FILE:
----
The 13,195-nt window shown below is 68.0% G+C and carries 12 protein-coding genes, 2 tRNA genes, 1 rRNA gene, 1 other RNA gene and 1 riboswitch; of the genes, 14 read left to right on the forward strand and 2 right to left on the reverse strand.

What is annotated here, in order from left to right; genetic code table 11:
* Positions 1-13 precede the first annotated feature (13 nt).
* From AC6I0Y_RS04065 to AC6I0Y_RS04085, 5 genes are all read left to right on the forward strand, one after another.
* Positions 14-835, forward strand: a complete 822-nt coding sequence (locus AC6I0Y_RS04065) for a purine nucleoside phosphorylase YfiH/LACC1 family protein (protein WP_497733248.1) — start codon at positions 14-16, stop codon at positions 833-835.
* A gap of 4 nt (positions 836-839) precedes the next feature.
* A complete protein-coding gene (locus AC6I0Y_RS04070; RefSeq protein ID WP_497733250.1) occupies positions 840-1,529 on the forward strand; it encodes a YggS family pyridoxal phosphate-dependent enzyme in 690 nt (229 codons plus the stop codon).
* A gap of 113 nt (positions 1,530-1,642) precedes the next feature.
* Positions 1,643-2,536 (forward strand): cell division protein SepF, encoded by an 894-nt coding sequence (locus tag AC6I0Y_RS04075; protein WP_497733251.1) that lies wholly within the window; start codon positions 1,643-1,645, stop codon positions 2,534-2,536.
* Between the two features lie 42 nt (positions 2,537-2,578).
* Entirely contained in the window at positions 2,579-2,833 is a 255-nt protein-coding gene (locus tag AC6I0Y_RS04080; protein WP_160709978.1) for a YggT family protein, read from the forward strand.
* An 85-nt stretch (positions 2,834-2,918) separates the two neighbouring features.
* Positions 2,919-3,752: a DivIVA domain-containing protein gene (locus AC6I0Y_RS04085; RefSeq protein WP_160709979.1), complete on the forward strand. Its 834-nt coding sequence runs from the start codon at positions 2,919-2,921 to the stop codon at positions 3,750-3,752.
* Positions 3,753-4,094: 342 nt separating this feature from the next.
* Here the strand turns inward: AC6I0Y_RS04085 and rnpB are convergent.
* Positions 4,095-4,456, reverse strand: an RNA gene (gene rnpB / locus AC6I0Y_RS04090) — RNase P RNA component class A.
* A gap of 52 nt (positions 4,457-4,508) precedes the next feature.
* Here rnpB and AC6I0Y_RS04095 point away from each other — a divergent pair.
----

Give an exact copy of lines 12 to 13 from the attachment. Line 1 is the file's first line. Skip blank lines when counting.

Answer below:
* An 85-nt stretch (positions 2,834-2,918) separates the two neighbouring features.
* Positions 2,919-3,752: a DivIVA domain-containing protein gene (locus AC6I0Y_RS04085; RefSeq protein WP_160709979.1), complete on the forward strand. Its 834-nt coding sequence runs from the start codon at positions 2,919-2,921 to the stop codon at positions 3,750-3,752.